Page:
Tagging Materials

Tag materials to make them available to be applied to meshes. Use swatches to ensure your materials aren't removed when exporting.

When you tag a material with a name, you make that material available to be applied to any tagged mesh. For example by tagging a mesh named BALL, and two materials tagged BLUE and RED, you allow viewers to request the BALL with either the RED or BLUE material applied.

Warning: Take care to tag the material name itself, *not* a mesh the material is applied to.

Any materials that are not requested won't have their textures included in the generated model file, which helps reduce the transfer size to the end user.

note: In the near future properties will be able to be set dynamically on tagged materials. For example; if you had a cotton material in a range of colours, rather than creating one material for each color, you would just create a single tagged material and let the viewer set an RGB value for the diffuse channel when requesting to generate the model.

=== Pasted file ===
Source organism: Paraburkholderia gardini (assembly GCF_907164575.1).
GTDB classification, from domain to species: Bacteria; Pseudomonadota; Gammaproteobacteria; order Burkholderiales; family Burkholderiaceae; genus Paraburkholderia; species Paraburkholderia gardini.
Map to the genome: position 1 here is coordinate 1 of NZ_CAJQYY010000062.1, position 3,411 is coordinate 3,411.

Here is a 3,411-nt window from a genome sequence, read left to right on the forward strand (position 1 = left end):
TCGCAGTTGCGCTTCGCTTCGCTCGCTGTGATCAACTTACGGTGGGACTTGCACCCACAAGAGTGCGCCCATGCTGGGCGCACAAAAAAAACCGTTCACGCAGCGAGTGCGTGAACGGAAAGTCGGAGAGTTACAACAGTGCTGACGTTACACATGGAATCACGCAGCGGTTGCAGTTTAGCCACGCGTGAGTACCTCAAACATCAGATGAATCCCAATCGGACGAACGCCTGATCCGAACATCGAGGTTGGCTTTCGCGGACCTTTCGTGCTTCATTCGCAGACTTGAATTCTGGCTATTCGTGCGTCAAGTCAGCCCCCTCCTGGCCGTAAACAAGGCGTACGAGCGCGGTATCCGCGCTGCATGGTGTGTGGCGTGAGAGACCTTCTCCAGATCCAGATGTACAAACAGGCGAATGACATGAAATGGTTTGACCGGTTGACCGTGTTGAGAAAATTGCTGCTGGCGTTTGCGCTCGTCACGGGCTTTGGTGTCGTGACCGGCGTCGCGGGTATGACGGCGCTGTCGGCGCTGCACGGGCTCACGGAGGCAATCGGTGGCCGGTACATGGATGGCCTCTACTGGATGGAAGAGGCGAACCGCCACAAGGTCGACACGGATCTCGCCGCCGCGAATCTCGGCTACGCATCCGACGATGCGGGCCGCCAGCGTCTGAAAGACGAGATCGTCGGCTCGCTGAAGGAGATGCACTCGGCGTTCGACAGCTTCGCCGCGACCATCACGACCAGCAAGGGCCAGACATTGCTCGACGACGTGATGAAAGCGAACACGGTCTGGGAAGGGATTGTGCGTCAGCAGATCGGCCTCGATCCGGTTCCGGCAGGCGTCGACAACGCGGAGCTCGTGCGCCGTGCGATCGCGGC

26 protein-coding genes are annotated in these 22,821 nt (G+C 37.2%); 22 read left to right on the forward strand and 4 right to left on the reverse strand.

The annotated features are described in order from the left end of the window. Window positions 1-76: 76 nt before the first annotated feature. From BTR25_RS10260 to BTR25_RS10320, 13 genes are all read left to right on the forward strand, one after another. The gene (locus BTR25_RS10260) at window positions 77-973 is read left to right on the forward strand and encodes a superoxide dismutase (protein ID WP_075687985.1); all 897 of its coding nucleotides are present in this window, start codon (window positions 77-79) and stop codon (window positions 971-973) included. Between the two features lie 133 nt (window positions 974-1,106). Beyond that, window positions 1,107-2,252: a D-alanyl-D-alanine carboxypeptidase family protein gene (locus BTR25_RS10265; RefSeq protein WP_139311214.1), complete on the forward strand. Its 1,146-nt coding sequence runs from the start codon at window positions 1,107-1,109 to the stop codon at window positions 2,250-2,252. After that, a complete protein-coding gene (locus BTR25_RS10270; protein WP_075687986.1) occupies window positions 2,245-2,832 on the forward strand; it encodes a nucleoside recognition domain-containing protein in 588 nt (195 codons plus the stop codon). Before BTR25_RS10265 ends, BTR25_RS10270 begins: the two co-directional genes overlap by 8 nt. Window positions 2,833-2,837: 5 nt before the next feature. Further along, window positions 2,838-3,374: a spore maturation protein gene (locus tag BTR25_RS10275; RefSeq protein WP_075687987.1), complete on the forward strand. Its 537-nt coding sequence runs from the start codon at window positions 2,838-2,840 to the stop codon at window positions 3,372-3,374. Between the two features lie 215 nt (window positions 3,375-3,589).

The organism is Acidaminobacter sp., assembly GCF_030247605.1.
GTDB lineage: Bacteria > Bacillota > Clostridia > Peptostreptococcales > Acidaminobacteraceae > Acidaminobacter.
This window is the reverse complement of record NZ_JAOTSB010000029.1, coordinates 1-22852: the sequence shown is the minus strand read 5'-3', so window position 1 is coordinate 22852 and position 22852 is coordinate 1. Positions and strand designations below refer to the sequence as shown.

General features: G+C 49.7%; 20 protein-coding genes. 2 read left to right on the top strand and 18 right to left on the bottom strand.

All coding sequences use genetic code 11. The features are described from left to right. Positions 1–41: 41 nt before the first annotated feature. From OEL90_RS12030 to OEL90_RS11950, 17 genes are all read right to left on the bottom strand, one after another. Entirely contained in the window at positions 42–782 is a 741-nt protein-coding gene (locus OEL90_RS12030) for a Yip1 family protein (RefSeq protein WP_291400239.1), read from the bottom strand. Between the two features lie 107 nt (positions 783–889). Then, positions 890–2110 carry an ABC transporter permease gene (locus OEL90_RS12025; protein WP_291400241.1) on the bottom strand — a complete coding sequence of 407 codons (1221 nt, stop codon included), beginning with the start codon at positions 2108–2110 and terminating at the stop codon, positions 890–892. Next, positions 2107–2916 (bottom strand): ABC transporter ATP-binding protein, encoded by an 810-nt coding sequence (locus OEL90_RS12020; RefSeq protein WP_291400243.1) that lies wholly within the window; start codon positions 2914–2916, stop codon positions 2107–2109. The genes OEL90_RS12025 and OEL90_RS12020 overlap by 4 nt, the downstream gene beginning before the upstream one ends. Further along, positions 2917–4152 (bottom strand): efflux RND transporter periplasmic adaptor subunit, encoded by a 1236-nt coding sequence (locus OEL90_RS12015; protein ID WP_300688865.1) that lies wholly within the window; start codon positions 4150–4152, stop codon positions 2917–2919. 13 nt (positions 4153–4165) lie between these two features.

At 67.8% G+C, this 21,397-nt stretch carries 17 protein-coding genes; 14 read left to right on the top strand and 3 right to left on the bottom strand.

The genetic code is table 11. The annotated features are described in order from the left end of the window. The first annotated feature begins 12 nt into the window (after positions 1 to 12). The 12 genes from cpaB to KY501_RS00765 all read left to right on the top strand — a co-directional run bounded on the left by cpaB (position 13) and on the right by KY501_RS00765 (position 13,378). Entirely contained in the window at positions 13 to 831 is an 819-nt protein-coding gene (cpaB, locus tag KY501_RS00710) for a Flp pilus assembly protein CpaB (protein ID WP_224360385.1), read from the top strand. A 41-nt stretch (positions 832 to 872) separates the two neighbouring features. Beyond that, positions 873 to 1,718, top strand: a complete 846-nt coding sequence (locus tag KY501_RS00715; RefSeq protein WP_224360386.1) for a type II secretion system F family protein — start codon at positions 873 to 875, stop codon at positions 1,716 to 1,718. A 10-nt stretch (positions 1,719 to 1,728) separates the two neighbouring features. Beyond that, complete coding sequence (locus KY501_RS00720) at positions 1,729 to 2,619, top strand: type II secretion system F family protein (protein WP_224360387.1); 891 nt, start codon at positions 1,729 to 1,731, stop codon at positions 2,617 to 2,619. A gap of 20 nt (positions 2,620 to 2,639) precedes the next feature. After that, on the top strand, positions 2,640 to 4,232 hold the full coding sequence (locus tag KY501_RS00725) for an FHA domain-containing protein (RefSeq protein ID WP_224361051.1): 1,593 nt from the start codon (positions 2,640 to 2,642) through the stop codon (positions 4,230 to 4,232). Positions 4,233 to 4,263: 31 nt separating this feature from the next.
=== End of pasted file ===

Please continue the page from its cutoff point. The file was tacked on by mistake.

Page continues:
Chances are, you'll have many more materials than meshes, and most 3D editors will remove unused materials when exporting. To ensure your GLTF file includes all the materials you have tagged, we create ‘swatches’ for each material in the file. 

A swatch is just a tiny mesh you tag with V[SWATCH], then apply a material to, guaranteeing the material is then available to generate variants. Swatches won't be tagged with anything else (like a tag-name), as they are just a delivery method for your tagged materials.

  • We recommend you use single polys or planes for swatches, so as not to bloat the filesize. 
  • Swatches are always removed before generating product variants, so cannot be seen in the final output.
  • Don’t place swatches very far away, as this may change the origin of the model in AR if its automatically calculated.
An example of swatches in a real Variant 3D model
An example of swatches in a real Variant 3D model